“We shall conclude this Discourse with a Story of a later date, how that in a small Village, in one of the Northern Islands, there dwelt an ancient Boor and his Wife, who had but one Child, and that a Daughter, whom they looked upon as the staff of their declining Age; she was just entered into her nineteenth Year, and gave great hopes of proving an excellent Woman, being very saving, industrious, and handsome; which good Qualities, had invited most of the young men of her Rank throughout the Country, to take particular notice of her, and list themselves her Servants. But she, like a discreet Maid, still checked her roving Fancy, and was deaf to all their flattering Courtship, resolving to entertain no Addresses which should not be authorized by her Parents Approbation; and well had it been she had never suffered her self to be divorced from that Resolution: for so it chanced, that within a while after, the Devil came in the Likeness of a man, and took up his Lodging within two or three doors of her Father’s House, pretending his Business was to look after some Debts he had owing him not far from thence: he was a Person of a proper Stature, meager Visage, large spar[k]ling Eyes, long Hair, but curling, and exceeding black; he generally went in Boots, (perhaps to conceal his cloven feet) and though his Habit was but ordinary, he appeared very full of Money, which made his Landlord very sweet upon him; and the more to oblige him, there happening a Wedding in that Town within few days after his Arrival, his Host would needs carry this his strange Guest with him to it; though it was observed he could by no means be got into the Church where the Nuptial Rites were solemnized; but as soon as they came home to Dinner, he was as busy and as merry as the joviallest of them.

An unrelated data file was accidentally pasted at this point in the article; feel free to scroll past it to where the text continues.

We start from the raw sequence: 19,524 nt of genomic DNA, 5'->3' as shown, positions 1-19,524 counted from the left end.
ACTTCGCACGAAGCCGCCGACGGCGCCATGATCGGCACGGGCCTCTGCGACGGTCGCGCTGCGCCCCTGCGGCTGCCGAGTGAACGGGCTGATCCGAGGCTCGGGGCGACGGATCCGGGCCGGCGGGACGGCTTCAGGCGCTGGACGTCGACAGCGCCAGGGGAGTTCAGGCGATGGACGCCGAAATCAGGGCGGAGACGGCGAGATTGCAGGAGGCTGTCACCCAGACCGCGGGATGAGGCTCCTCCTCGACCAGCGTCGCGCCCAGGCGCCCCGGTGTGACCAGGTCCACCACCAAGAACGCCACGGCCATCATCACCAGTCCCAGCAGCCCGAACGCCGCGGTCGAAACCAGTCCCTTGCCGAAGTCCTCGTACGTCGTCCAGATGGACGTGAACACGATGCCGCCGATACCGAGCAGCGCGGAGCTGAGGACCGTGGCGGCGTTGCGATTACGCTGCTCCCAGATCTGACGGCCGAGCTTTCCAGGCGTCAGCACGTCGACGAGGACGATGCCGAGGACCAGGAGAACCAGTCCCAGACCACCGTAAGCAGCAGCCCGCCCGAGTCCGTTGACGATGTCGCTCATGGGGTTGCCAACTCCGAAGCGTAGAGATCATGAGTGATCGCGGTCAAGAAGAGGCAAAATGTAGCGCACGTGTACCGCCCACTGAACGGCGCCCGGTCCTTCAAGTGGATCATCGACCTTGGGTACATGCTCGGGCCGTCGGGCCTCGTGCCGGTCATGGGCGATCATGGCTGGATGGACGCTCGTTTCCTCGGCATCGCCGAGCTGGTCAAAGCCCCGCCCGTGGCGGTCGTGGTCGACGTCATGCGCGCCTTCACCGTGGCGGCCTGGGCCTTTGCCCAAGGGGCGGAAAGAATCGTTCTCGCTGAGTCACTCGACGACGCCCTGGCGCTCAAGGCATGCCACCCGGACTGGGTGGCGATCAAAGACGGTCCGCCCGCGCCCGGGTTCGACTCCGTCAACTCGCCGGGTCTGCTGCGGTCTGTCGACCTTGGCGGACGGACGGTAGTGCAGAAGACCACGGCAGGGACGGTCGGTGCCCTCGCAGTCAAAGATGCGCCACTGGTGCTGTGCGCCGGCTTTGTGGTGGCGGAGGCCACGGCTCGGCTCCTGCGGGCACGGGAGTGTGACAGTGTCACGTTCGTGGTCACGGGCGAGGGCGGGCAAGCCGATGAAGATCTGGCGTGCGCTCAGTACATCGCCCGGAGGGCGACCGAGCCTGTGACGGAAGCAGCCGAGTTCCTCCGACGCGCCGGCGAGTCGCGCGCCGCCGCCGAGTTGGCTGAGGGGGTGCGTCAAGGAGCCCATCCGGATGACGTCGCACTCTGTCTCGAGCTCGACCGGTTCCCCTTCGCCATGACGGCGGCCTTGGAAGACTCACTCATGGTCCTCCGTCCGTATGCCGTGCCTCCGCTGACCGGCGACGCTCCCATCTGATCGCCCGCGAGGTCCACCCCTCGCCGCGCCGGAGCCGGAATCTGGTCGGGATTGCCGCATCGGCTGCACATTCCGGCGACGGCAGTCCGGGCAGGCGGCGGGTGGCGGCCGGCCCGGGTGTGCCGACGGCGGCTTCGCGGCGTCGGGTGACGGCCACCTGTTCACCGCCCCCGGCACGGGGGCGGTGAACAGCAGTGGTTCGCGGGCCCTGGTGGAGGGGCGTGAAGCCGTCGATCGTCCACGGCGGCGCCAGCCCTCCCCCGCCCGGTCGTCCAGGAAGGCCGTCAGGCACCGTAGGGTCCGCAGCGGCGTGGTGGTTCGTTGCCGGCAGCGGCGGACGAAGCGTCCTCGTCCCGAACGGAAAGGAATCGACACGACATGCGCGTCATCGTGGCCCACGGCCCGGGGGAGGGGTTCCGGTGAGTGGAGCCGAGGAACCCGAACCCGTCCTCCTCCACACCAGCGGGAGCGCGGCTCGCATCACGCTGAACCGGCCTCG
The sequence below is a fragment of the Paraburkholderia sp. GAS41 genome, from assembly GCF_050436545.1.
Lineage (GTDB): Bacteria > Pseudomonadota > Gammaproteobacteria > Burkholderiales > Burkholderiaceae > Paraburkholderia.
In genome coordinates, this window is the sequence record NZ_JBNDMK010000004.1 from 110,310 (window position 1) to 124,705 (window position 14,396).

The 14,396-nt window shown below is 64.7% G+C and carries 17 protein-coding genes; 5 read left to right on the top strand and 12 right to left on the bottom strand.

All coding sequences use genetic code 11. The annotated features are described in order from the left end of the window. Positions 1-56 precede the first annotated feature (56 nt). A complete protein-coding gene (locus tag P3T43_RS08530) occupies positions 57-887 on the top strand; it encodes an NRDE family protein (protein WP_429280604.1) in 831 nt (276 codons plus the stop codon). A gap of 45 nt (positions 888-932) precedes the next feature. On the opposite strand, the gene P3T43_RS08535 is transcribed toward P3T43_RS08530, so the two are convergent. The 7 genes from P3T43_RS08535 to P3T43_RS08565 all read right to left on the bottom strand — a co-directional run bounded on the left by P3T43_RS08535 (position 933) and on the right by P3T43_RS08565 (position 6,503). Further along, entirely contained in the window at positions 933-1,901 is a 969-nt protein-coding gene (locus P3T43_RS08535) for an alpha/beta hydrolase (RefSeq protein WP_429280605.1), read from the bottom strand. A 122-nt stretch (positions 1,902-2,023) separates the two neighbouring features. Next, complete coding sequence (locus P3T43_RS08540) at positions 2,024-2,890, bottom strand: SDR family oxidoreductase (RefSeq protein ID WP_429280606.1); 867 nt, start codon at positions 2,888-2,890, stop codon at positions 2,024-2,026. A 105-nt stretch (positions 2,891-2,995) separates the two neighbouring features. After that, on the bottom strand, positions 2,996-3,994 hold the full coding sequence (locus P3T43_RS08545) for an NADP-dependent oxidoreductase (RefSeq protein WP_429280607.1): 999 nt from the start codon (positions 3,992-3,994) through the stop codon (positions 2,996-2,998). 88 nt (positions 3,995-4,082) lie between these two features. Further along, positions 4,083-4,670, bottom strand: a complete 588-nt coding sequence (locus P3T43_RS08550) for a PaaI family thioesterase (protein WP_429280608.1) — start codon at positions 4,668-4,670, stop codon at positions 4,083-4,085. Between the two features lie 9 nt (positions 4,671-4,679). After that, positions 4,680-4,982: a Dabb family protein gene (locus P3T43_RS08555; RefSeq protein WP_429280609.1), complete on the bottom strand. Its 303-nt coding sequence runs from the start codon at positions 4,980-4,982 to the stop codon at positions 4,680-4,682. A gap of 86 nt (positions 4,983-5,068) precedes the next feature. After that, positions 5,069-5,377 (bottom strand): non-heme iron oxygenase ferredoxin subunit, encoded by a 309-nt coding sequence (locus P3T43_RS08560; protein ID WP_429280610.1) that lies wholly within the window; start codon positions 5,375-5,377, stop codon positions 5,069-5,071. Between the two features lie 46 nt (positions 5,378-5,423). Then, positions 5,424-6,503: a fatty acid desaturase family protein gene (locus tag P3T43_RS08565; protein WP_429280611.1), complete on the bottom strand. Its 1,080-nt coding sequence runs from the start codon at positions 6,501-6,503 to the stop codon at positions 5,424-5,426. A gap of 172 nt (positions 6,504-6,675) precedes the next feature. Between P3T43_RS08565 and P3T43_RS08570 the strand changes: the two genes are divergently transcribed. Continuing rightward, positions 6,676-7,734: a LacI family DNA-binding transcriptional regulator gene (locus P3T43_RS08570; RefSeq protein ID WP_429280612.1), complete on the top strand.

And here it was that the fatal Acquaintance between him and Margaretta (for so was the Maiden called) unhappily first begun. That time allowing a greater Liberty of Discourse to the younger sort (amongst whom commonly one Wedding is the begetter of another) furnished our black Stranger with the larger opportunity to court this innocent Maid to her destruction. To repeat the particular Complements he used, we purposely omit, lest we should injure the Devil’s Eloquence by our Courser Rhetoric; suffice it to know, his devilish Courtship was so charming as to raise an unknown Passion in her Virgin Breast, who so far doted on his Company, as to be sorry when all the Companies breaking up obliged them to part; so that being come home, and after some time got into her Chamber, she makes her unready, but not without a thousand kind Thoughts on this Stranger she had left, whom at last (just as she was going into her Bed) she saw come into the Chamber; you may easily imagine her not a little surprised at so strange an Adventure, knowing all the Doors fast locked, and no body up but her self: but he soon superseded both her Fears and Wonder, by telling her in submissive Language, that he came out of pure love to have a little free discourse with her, and that he had an Art to open any Lock without Noise or Discovery.